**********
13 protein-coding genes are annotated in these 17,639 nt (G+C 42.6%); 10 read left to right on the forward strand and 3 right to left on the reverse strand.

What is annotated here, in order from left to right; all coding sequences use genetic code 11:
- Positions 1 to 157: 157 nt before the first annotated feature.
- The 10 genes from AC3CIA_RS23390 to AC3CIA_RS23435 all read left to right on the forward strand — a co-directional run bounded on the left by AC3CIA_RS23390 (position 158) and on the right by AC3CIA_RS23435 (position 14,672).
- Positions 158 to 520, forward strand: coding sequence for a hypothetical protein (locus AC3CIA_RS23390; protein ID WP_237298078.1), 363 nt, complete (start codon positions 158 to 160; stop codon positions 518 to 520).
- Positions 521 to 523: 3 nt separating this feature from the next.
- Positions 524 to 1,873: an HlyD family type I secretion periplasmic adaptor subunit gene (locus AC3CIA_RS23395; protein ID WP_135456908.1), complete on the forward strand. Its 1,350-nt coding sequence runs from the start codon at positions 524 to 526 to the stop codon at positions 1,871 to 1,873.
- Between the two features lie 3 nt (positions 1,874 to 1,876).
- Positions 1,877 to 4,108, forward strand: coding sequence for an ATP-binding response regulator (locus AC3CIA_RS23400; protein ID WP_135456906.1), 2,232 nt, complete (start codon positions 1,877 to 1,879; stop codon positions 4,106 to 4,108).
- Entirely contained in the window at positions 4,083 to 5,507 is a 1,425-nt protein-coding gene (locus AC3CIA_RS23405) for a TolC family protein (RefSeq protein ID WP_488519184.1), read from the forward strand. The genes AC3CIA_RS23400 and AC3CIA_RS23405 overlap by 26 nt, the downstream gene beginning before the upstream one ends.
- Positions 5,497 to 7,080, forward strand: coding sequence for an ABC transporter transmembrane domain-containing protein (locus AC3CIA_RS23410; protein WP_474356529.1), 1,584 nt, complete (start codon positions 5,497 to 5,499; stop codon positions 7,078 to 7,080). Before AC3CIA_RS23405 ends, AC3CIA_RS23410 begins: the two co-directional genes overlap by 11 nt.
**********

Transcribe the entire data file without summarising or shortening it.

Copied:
13 protein-coding genes are annotated in these 17,639 nt (G+C 42.6%); 10 read left to right on the forward strand and 3 right to left on the reverse strand.

What is annotated here, in order from left to right; all coding sequences use genetic code 11:
- Positions 1 to 157: 157 nt before the first annotated feature.
- The 10 genes from AC3CIA_RS23390 to AC3CIA_RS23435 all read left to right on the forward strand — a co-directional run bounded on the left by AC3CIA_RS23390 (position 158) and on the right by AC3CIA_RS23435 (position 14,672).
- Positions 158 to 520, forward strand: coding sequence for a hypothetical protein (locus AC3CIA_RS23390; protein ID WP_237298078.1), 363 nt, complete (start codon positions 158 to 160; stop codon positions 518 to 520).
- Positions 521 to 523: 3 nt separating this feature from the next.
- Positions 524 to 1,873: an HlyD family type I secretion periplasmic adaptor subunit gene (locus AC3CIA_RS23395; protein ID WP_135456908.1), complete on the forward strand. Its 1,350-nt coding sequence runs from the start codon at positions 524 to 526 to the stop codon at positions 1,871 to 1,873.
- Between the two features lie 3 nt (positions 1,874 to 1,876).
- Positions 1,877 to 4,108, forward strand: coding sequence for an ATP-binding response regulator (locus AC3CIA_RS23400; protein ID WP_135456906.1), 2,232 nt, complete (start codon positions 1,877 to 1,879; stop codon positions 4,106 to 4,108).
- Entirely contained in the window at positions 4,083 to 5,507 is a 1,425-nt protein-coding gene (locus AC3CIA_RS23405) for a TolC family protein (RefSeq protein ID WP_488519184.1), read from the forward strand. The genes AC3CIA_RS23400 and AC3CIA_RS23405 overlap by 26 nt, the downstream gene beginning before the upstream one ends.
- Positions 5,497 to 7,080, forward strand: coding sequence for an ABC transporter transmembrane domain-containing protein (locus AC3CIA_RS23410; protein WP_474356529.1), 1,584 nt, complete (start codon positions 5,497 to 5,499; stop codon positions 7,078 to 7,080). Before AC3CIA_RS23405 ends, AC3CIA_RS23410 begins: the two co-directional genes overlap by 11 nt.